U.S. Department of Agriculture Secretary Tom Vilsack announced Feb. 11 that USDA's Animal and Plant Health Inspection Service has allocated $58.25 million to support 434 projects that prevent the introduction or spread of plant pests and diseases that threaten U.S. agriculture.
"Through the farm bill we are working with our partners and stakeholders to not only ensure the global competitiveness of our specialty crop producers but to fight back against the destruction caused by invasive pests," Vilsack said. "The projects and centers funded through this effort are helping to develop and put in place the strategies, methods and treatments that safeguard our crops, plants, and natural resources from invasive threats."
Funding will be provided to 50 states plus Guam and Puerto Rico to implement projects suggested by universities, states, federal agencies, nongovernmental organizations, non-profits and tribal organizations.
Funded projects include:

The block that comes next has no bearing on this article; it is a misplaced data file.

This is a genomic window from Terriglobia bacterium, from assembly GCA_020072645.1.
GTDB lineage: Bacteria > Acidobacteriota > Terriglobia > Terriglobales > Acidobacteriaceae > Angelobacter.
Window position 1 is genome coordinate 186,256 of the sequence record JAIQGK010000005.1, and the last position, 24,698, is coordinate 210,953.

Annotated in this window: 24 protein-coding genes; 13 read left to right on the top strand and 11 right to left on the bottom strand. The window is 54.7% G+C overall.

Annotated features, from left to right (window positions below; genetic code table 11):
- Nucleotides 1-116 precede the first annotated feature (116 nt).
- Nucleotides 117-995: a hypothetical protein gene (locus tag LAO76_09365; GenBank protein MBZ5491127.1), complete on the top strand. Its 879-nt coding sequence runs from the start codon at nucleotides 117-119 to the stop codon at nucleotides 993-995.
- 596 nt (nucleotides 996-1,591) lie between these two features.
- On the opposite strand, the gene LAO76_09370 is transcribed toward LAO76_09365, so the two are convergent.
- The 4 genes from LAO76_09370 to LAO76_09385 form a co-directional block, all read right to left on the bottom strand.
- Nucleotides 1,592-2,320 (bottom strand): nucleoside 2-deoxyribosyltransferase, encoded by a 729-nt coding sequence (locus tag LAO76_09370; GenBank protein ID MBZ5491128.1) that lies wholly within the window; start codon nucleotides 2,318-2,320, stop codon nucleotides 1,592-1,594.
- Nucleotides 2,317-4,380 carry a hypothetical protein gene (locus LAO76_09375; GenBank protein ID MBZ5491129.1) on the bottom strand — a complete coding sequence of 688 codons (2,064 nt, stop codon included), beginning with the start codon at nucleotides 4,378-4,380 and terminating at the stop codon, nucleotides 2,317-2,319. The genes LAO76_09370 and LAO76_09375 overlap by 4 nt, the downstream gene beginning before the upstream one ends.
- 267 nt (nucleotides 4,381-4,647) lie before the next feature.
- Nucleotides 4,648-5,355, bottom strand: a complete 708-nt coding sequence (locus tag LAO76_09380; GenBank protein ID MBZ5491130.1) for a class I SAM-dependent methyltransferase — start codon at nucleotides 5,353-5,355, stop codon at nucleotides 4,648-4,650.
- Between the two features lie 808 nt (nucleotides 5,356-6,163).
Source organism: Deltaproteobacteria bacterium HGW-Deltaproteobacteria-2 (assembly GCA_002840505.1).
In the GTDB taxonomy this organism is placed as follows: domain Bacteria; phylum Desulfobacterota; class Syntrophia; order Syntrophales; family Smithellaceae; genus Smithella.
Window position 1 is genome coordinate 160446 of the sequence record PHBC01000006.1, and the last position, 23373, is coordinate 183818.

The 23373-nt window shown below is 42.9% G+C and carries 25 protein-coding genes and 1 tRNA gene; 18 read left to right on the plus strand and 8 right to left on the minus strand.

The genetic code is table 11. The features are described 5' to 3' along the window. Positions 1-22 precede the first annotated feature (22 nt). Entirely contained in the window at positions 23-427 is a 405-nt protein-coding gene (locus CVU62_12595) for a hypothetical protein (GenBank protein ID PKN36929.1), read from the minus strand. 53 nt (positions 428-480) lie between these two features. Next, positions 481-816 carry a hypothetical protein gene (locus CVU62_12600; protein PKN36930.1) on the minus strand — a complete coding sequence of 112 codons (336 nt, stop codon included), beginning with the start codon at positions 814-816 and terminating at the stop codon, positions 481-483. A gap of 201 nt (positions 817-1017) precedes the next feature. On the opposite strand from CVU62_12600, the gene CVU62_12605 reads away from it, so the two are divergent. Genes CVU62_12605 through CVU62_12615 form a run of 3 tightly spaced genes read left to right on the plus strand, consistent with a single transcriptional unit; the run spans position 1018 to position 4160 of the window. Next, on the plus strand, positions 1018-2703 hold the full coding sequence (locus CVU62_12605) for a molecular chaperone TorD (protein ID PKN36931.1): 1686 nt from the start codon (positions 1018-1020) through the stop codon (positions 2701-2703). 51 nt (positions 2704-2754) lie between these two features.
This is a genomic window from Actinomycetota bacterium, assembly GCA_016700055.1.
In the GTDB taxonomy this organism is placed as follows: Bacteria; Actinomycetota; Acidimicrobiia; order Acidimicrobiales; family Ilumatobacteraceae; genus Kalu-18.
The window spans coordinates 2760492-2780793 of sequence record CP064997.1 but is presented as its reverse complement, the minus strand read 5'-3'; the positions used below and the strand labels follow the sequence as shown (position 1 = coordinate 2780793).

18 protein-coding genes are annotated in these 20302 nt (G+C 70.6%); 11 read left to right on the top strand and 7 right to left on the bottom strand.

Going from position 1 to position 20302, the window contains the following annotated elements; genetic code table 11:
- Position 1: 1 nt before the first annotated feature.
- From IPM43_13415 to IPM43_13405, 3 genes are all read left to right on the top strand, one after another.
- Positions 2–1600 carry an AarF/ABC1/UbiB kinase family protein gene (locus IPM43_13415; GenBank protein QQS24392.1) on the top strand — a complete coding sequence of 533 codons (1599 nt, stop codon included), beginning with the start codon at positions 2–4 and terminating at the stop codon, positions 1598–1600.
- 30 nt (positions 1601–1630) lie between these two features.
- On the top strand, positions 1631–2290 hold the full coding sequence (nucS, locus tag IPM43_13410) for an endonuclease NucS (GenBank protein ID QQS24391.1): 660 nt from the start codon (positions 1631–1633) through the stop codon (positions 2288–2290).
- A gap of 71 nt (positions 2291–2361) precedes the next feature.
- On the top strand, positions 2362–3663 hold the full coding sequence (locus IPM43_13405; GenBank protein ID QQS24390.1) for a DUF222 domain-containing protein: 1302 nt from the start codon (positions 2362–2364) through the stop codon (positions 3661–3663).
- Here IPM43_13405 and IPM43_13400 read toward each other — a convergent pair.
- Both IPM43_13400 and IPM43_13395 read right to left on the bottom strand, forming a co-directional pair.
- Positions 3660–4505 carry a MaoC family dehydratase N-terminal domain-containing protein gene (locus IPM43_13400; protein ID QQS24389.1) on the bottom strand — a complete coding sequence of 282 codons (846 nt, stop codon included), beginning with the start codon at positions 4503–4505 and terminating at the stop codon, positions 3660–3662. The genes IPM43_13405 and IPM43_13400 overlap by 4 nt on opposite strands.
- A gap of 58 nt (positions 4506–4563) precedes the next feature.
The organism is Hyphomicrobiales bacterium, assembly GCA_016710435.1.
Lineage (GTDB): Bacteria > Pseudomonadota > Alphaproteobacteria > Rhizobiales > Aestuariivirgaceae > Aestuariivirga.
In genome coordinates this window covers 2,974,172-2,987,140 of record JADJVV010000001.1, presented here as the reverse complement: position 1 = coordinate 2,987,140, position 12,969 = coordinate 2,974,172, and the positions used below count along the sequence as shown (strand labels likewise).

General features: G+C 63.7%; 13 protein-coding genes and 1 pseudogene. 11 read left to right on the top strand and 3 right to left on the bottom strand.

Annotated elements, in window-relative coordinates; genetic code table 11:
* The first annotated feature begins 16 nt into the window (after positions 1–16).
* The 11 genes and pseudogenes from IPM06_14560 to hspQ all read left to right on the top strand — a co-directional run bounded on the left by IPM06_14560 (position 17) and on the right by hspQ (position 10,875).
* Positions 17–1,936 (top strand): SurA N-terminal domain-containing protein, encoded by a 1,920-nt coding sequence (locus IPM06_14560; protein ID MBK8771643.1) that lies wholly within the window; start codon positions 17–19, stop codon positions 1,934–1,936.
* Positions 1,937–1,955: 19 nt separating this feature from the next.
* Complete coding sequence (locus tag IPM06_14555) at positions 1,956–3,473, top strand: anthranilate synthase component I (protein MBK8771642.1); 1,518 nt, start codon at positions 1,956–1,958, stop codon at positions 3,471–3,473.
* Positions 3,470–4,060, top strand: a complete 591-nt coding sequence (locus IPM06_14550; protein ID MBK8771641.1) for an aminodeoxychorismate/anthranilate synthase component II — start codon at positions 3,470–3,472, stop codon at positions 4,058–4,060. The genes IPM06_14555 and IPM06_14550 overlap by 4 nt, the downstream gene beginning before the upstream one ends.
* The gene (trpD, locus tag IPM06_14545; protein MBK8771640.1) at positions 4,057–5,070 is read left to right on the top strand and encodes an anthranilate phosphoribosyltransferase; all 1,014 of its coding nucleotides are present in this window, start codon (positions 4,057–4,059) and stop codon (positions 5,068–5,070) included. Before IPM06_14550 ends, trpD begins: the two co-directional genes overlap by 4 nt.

-Spotted lanternfly: $1,666,612 million to support eradication and education efforts in Pennsylvania;
-Honey bees: $1,068,988 to survey honey bee populations and study bee health;
-Invasive pest control on tribal lands: $504,786 for six projects to support tribal outreach and education initiatives and projects to mitigate and control invasive pests on tribal lands;
-Grapes: $465,145 to enhance surveys for grape commodity pests and diseases in 15 states.
-National Clean Plant Network: $5 million to support 22 projects in 17 states that focus on providing high quality propagated plant material for fruit trees, grapes, hops, berries, citrus, roses and sweet potatoes free of targeted plant pathogens and pests.
The Farm Bill provided $62.5 million for these programs in fiscal year 2016.
The public can help protect America's agricultural and natural resources by being aware of invasive pests and the damage they cause. Visit www.HungryPests.com to learn more about invasive plant pests and diseases.